Work Stress Linked to Increased Cancer Risk in Men

Man feeling stressed at workMen who experience chronic work-related stress may be at an increased risk of developing colon, lung, rectal, and stomach cancers, as well as non-Hodgkin’s lymphoma, according to a study published in the journal Preventive Medicine.

The Link Between Job Stress and Cancer in Men

The study, which is the first of its kind, looked at the effects of men’s work stress across the span of a career. Researchers interviewed 3,103 Montreal cancer patients who developed one of 11 types of cancer between 1979 and 1985.

Participants gave detailed work histories, including the types of jobs they had held, whether those jobs had been stressful, and the causes of the stress. Participants held an average of four jobs during their lifetime, but some had more than a dozen jobs.

Men employed as firefighters, aerospace engineers, mechanic foremen, industrial engineers, and as vehicle and railway equipment workers reported the highest levels of job stress. Time management issues, financial concerns, job insecurity, hazardous working conditions, and job-related demands ranked among the leading causes of work stress.

Researchers compared men who later developed cancer with 512 controls who had no cancer history. Participants who experienced 15-30 years of job-related stress were more likely to develop non-Hodgkin’s lymphoma, lung cancer, rectal cancer, colon cancer, and stomach cancer.

Does Stress Cause Cancer?

The study did not establish a causal connection between stress and cancer, but it does point to a significant correlation. Its authors caution that it’s possible men with cancer overreported previous stress levels. If, however, the men’s self-reports are accurate, the study strengthens the public health significance of stress.

Chronic stress has been linked to many health issues. Those include chronic headaches, cardiovascular disease, and pain. People with stress may develop unhealthy habits, such as overeating or smoking, that can lead to further health problems. Stress is also linked to an increased risk of experiencing mental health conditions, including depression and anxiety.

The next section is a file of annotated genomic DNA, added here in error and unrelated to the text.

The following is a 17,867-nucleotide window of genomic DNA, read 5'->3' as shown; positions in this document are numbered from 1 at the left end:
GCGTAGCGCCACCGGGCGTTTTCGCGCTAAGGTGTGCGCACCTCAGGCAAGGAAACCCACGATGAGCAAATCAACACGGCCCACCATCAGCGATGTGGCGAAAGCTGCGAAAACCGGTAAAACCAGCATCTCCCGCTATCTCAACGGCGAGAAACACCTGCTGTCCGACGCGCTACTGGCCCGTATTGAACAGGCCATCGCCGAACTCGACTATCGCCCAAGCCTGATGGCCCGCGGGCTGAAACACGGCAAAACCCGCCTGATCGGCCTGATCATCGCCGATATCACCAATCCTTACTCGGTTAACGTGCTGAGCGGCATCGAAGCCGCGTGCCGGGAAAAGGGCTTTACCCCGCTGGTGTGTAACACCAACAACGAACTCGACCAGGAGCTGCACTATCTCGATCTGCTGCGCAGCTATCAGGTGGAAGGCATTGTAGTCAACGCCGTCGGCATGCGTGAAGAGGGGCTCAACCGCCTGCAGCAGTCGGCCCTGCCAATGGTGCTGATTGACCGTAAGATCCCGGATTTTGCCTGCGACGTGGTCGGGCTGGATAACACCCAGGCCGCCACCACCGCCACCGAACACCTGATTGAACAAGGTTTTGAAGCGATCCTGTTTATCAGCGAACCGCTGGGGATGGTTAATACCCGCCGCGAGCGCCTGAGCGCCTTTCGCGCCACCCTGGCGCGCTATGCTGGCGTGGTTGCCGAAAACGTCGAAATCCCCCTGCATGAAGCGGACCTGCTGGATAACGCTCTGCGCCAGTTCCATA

References:

  1. Blanc-Lapierre, A., Rousseau, M., Weiss, D., El-Zein, M., Siemiatycki, J., & Parent, M. (2017). Lifetime report of perceived stress at work and cancer among men: A case-control study in Montreal, Canada. Preventive Medicine, 96, 28-35. doi:10.1016/j.ypmed.2016.12.004
  2. How stress affects your health. (2013). Retrieved from http://www.apa.org/helpcenter/stress.aspx

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  • Ariel

    Ariel

    January 31st, 2017 at 10:13 AM

    My husband just called me a few minutes ago and said that he has an appointment with his doctor this afternoon because his blood pressure has been through the roof today. He is under so much stress at work and you never think that something like this could happen to someone so young but here we are and it is literally scaring me half to death.
    I don’t know what I would do without him in my life and the though of something bad being wrong with him just terrifies me.

  • Kristy

    Kristy

    January 31st, 2017 at 2:07 PM

    I kind of think that a large part of this for men is that they feel like it is their job to be the breadwinner of the family and with that comes a sort of stoicism that they need to maintain. They don’t ever want to let someone in the see that there is real angst in there; instead they choose to hold onto all of that on the inside which in turn leads to some dramatic health problems later on down the road.

    We all need to remember that talking about the things that hurt us or that stress us out is actually good for us, and when you allow yourself to have a strong support system then you allow yourself to be a much healthier person overall.

  • Geneva

    Geneva

    February 3rd, 2017 at 8:06 AM

    would we be correct also assuming that increased risk for heart disease?

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